Maui software company’s fall was sudden, swift
Poof! A once ginormous value for a small Maui software company has vanished after the firm named Code Rebel Corp. filed for bankruptcy last week in a Delaware court.
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A once ginormous value for a small Maui software company has vanished after the firm named Code Rebel Corp. filed for bankruptcy last week in a Delaware court.
Just 12 months ago the Kahului-based company was celebrating an initial public sale of 1 million stock shares for $5 apiece, which drew rabid interest from investors who bid up the price of Code Rebel shares to $38.80 in June and in turn allowed the company to sell more stock for an even bigger windfall and buy a Texas consulting company for $9 million three months later.
Never mind that at the time Code Rebel, which made and licensed software connecting PC and Mac computer systems, had two full-time employees, some part-time workers and produced a $679,942 net loss on $223,453 of revenue in 2014.
At the time of the stock sale, the value of Code Rebel’s nearly 14 million shares, most of which were still held by the company, was more than $500 million.
Now Code Rebel figures its assets are worth less than $50,000.
The company filed for Chapter 7 bankruptcy, which entails liquidating assets under the direction of a court-appointed trustee.
Code Rebel said that its debts total about $860,000.
Investors who bought shares of Code Rebel stock are not creditors. They were equity investors who now own virtually worthless stakes in the company.
The decimation of Code Rebel happened over the past three weeks, though there were indicators of possible big trouble in March when the company said it was not able to publish financial results for last year on time.
In the announcement about the delay, the company estimated that its net loss for last year was $2.4 million. But in the late financial report issued in April, the actual loss was $3.6 million.
On May 6 the U.S. Securities and Exchange Commission froze trading in Code Rebel stock, which was at $2.16 per share, and said there appeared to be a “lack of accurate information” about the stock “because of questions regarding the accuracy of statements” in three financial reports the company filed since its May 2015 initial public offering.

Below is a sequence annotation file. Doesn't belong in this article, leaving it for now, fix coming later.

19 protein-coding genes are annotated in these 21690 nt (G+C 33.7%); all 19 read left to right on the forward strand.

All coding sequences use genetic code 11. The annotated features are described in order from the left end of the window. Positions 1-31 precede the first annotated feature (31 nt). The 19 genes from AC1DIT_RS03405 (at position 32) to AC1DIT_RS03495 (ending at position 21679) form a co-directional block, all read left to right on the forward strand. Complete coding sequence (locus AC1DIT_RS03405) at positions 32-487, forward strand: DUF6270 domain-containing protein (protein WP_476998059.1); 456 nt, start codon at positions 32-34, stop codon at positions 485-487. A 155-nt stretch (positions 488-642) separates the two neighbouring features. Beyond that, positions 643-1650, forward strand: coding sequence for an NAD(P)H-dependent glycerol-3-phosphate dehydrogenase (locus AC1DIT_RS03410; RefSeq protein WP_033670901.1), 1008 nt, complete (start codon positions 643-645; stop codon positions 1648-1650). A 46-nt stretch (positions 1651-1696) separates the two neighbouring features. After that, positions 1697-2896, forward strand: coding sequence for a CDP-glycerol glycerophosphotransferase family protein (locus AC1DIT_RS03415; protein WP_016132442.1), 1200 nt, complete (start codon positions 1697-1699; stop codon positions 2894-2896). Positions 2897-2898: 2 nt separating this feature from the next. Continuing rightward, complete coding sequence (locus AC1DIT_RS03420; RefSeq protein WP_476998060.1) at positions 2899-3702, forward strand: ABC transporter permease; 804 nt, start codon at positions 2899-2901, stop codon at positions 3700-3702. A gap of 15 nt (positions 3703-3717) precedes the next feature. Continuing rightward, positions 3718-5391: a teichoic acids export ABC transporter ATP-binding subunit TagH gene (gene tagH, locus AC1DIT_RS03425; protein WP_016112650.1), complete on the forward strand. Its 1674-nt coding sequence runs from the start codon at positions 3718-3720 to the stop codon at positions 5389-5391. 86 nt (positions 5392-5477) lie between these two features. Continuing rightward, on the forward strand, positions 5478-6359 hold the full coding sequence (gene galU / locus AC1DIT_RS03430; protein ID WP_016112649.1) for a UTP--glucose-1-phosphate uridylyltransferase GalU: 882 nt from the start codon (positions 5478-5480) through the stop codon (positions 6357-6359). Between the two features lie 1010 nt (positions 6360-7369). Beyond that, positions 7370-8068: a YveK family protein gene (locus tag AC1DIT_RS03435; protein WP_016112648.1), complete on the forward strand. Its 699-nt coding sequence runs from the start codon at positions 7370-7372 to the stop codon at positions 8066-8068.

On May 9 Code Rebel’s president, Thomas Moreno, resigned.
Then on May 17 a tentative agreement made in March for Denver-based software company Aegis Identity Software Inc. to merge with and take over Code Rebel was called off by Aegis.
The next day, May 18, Code Rebel filed for Chapter 7.
“No viable options remained for continuing operations,” the company said in a filing with the SEC.
Code Rebel stock resumed trading Monday and closed at 5 cents a share. On Thursday the stock’s closing price had fluttered up to 15 cents.
Among tangible assets held by the company are checking accounts containing $28,721 and computer equipment valued at $13,491.
The company indicated in the filing that it might be possible to recover $500,000 paid to Aegis in January. The company also listed $1.3 million in potential contract claims, including a $670,371 claim against Moreno, that could be pursued to pay creditors.
The Chapter 7 filing was made in U.S. Bankruptcy Court in Delaware and was signed by CEO Arben Kane, who founded Code Rebel in 2007 and was previously known as Arben Kryeziu.
Shortly after the initial public stock sale last year, Kane proclaimed in an interview on the set of the Fox Business Network show “Making Money” that Code Rebel was “on the cusp” of being profitable. Kane resigned from the company along with all other officers and board directors May 18.